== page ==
2-time Pulitzer Prize winner Elliott Carter died at age 103 on Monday.
The classical composer died in New York City, according to the music publishing company Boosey and Hawkes. No cause of death was indicated.
After experimenting with neoclassical music, Carter went on to write atonal rhythmically complex music, ranging from ballets to vocal, instrumental, chamber and orchestral pieces. His compositions have been performed across the world.
With a career that spanned over nine decades, Carter was extremely productive later in life, publishing over 40 works from the ages of 90 and 100.
The New York City native's last work was published in Aug. 2010, entitled "12 Short Epigrams" for piano.
In addition to his career as a composer, Carter held teaching posts at prestigious schools including Columbia University, the Peabody Conservatory, Yale University, and the Juilliard School, among others.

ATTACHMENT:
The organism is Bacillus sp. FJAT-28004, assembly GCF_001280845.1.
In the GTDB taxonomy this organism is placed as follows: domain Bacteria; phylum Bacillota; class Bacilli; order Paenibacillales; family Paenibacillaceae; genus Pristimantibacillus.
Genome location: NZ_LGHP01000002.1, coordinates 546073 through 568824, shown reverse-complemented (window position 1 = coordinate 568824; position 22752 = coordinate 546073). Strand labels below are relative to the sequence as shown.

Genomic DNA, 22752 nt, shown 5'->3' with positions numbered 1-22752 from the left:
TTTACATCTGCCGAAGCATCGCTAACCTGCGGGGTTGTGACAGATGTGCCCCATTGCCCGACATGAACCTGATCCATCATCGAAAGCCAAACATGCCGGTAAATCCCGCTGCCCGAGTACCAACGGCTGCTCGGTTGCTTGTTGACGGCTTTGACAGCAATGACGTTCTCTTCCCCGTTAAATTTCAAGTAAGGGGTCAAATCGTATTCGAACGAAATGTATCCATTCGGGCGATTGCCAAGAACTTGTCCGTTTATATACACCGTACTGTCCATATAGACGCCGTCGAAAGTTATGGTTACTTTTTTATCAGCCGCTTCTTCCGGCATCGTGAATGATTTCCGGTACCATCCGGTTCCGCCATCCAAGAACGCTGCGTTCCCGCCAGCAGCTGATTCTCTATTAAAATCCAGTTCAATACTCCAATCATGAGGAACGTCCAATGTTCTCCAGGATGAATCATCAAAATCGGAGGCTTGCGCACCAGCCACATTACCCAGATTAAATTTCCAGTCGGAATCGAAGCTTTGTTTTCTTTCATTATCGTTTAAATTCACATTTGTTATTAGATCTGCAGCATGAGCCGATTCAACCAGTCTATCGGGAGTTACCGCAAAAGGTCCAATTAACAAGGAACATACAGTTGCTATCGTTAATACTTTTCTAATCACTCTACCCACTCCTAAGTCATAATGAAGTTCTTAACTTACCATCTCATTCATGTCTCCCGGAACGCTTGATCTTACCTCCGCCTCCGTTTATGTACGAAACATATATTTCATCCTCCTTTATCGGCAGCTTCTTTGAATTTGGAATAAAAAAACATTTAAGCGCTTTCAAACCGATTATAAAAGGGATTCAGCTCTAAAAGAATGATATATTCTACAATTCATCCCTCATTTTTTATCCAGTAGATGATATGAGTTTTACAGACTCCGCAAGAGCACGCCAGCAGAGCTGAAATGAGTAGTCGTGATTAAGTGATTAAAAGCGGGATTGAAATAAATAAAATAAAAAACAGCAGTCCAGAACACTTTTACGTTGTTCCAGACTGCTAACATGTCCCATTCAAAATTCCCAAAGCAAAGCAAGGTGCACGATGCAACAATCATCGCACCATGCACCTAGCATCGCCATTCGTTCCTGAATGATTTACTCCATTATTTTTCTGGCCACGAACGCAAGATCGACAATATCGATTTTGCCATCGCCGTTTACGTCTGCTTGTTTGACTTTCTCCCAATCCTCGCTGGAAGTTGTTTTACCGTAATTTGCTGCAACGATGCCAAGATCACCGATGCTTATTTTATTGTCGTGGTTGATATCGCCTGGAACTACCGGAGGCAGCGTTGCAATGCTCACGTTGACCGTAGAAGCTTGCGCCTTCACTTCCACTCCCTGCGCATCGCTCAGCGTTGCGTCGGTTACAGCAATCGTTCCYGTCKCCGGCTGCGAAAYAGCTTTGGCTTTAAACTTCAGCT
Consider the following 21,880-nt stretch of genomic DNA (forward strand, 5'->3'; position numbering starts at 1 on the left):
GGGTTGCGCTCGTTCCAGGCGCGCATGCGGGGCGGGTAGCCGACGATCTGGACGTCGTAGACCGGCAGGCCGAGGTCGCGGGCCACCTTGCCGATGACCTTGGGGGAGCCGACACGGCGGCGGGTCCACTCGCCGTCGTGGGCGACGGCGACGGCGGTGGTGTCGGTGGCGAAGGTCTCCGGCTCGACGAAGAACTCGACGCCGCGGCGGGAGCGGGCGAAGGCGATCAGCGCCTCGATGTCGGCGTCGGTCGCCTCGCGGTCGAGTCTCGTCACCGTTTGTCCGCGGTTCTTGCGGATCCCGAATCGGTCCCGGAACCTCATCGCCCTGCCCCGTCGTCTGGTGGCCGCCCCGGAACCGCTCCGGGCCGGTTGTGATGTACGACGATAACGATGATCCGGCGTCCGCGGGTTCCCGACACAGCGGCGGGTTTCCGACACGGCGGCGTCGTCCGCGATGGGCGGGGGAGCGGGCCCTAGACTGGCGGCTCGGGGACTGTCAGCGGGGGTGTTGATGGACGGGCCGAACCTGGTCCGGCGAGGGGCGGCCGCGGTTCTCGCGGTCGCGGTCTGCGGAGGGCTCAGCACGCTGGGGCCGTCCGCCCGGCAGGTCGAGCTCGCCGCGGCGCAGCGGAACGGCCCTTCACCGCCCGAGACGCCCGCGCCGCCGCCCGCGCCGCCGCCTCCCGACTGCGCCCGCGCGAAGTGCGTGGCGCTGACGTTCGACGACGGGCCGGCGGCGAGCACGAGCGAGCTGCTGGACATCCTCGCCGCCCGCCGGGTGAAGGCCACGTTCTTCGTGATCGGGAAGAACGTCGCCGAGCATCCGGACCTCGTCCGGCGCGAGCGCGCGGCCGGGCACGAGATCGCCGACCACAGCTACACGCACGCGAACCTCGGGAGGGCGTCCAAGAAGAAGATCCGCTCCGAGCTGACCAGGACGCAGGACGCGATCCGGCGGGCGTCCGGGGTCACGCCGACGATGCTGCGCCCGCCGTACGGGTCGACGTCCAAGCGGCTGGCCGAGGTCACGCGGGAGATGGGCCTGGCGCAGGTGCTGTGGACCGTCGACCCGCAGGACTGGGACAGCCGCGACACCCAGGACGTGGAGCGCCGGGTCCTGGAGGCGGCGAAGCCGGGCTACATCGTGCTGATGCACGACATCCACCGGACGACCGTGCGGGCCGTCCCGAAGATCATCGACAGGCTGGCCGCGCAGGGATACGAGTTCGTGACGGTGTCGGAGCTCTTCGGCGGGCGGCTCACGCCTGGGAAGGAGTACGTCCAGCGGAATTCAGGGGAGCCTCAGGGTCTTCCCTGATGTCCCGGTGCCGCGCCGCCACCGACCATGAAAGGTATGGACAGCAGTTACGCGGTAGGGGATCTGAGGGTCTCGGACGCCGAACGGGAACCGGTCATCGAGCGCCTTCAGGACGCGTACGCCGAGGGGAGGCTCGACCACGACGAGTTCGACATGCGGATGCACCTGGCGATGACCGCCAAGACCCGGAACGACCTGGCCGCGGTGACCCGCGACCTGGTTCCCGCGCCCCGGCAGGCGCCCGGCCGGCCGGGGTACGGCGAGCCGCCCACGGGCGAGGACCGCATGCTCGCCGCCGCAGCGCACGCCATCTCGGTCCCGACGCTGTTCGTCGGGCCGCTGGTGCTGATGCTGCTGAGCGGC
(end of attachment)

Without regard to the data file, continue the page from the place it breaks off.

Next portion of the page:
Along with two Pulitzer Prize Awards, Carter earned the Trustees Award distributed by the Grammy Awards to non-performing artists in 2009, and earned widespread recognition for his work.
Many social media outlets have been flooded with those mourning the composer on Tuesday.
Twitter user Geeta posted, "RIP Elliott Carter, gone at age 103. A true legend of music, whose life traced a history of the 20th century and beyond."
"Doubts assuaged, sadly," wrote Steve. "Goodbye, Elliott Carter. Watching the world catch up to you during your final decade was a thrill and an honor."
"Sad to hear of Elliott Carter's death," wrote Niall O'Rourke.
Team Classical honored Carter by posting a quote, writing: "Elliott Carter: 'I didn't care whether my music was original or not original, I just wanted to make it a loving kind of thing.'"
Carter leaves behind his son and his grandson. The composer would have celebrated his 104th birthday next month.